One of our application teams chose to use SecureAuth to facilitate single sign-on (SSO) for user portal authentication. The process makes an LDAP call on specific Active Directory attributes on user accounts. One of the AD attribute requirements in the LDAP call was departmentNumber which is not natively in the global catalog replication set. Continue reading Add Attribute To Global Catalog Replication
One of our domains was inadvertently left at Windows 2000 functional level after a rebuild from Windows 2003 domain controllers to Windows 2008 R2. We remediated this situation by raising the forest and domain functional levels to Windows 2008 R2. As a best practice, domain replication needed to be updated to DFS replication as well.
I recently completed the Understanding Active Directory course at the Microsoft Virtual Academy. This course is presented by Christopher Chapman. Continue reading Understanding Active Directory MVA Course
I recently completed the Using PowerShell for Active Directory course at the Microsoft Virtual Academy. This course is presented by Ashley McGlone and Jason Helmick. Continue reading Using PowerShell for Active Directory
A new project was put in place to upgrade our VOIP system. This involved contracting with a new managed service provider. The provider built 50 new VMware hosts in two redundant locations resulting in 50 new IP addresses to be added to DNS. Continue reading Add Multiple IP Addresses to DNS
New to Active Directory? Just want some basic information? A refresher? Let’s start with some Active Directory basics.
What is Active Directory?
Active Directory is a collection of services used for centralized identity and access management for and to resources on a network. Active Directory stores and manages information about network resources. Continue reading Active Directory Basics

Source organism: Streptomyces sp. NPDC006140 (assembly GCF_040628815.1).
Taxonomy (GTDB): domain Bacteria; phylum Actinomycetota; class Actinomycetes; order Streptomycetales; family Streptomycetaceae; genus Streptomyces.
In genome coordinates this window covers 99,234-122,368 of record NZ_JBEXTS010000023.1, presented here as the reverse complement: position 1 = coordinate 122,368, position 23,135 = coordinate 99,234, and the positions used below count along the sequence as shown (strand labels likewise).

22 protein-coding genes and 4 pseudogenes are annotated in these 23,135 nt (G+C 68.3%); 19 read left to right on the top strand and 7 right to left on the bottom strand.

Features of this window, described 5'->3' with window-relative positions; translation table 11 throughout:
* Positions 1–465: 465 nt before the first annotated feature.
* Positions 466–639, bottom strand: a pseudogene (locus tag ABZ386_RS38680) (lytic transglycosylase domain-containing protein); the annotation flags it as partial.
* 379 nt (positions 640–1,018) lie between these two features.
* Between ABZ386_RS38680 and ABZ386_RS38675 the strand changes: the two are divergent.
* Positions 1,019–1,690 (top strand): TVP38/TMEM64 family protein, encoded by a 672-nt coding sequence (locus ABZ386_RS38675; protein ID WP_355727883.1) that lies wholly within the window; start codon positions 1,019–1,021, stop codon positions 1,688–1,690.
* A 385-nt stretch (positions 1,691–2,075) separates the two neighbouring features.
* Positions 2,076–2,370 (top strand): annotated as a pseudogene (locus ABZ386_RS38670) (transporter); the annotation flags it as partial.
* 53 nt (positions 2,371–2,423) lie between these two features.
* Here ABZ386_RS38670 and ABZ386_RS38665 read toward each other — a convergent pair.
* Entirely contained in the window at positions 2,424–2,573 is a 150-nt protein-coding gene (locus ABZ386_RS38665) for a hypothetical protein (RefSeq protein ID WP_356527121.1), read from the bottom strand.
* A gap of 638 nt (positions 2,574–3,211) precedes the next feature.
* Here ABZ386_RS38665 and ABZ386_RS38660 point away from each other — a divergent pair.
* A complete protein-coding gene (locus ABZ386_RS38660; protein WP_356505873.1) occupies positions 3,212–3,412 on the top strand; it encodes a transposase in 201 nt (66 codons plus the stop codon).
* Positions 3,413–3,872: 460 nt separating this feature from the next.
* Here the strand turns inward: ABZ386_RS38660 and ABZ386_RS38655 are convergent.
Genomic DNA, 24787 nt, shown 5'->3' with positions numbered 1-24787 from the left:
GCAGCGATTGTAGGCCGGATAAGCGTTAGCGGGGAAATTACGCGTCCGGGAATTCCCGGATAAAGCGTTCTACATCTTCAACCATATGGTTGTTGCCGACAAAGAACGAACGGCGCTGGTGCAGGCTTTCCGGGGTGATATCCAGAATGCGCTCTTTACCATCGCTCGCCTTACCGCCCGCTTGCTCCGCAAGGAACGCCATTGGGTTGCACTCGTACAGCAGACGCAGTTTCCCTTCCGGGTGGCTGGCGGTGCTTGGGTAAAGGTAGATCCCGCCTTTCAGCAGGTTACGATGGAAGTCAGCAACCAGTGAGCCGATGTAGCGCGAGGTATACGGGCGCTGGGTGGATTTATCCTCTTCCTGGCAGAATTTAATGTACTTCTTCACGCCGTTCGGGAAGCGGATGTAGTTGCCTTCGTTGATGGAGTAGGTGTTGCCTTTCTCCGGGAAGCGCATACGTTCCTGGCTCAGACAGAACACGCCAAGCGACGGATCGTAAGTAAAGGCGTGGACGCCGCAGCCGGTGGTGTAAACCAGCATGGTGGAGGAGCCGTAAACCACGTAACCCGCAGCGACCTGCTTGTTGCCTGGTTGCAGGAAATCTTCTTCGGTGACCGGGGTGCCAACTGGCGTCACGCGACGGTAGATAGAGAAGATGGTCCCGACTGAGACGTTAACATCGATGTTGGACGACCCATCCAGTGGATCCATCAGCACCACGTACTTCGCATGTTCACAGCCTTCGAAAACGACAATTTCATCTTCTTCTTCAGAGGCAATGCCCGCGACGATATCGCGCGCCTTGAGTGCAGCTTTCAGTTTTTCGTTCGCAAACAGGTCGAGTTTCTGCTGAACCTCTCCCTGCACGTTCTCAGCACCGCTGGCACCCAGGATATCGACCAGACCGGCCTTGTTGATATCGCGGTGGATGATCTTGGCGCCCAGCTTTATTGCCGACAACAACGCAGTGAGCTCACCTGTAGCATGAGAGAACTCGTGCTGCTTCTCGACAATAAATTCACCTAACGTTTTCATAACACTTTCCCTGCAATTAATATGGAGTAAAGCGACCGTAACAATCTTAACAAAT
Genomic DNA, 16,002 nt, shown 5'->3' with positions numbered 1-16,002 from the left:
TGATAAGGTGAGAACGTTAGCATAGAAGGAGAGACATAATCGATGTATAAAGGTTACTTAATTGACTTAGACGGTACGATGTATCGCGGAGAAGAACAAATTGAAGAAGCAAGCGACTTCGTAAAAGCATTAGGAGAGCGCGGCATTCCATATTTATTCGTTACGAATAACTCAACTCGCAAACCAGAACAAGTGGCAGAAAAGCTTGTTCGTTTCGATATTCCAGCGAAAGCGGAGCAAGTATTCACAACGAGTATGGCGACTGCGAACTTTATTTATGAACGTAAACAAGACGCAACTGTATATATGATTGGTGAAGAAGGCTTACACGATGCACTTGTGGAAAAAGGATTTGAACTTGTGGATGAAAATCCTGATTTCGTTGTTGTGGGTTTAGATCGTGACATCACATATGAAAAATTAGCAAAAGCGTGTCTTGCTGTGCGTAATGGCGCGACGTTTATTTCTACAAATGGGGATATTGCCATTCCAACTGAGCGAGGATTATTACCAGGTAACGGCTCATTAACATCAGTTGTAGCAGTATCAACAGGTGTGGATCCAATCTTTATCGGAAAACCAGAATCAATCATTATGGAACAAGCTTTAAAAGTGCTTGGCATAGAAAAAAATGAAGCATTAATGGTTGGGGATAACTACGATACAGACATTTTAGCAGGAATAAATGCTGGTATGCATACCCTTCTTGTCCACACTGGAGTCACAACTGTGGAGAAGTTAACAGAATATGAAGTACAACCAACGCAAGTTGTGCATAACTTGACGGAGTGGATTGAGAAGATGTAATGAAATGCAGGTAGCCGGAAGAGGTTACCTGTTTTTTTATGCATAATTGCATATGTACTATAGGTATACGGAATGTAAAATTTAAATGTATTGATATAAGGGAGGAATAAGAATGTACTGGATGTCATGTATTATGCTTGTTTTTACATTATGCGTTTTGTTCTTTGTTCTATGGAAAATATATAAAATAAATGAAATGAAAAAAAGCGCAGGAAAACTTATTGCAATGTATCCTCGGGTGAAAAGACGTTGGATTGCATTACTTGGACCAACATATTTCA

Our security team implemented a rule that all vendor user accounts must be reviewed and renewed every 30 days. To facilitate this process, I created a script to automate retrieval of the expiration date of the vendor accounts based on the description and/or title fields which is where the company name of the vendor was stored. The resulting .csv file was then used to review the accounts and to open a ticket for renewal of the current accounts. Continue reading Get User Account Expiration Date
As part of our disaster recovery exercise, we cut off connection to a currently replicating domain controller to be used in the exercise. This requires that we seize FSMO roles on the domain controller to be used in the exercise after the connection has been cut. Continue reading Seize FSMO Roles
The AD FS SSO Web page may be used by Relying Parties when providing access to users who are not on the organization’s network. In support of this, the AD FS SSO Web page can be customized with the organization’s preferred look. Continue reading AD FS SSO Web Page Customizations
- Active Directory Federated Services (AD FS) is a server role for Windows Server 2008 (AD FS 1.1); AD FS v2 is a separate download.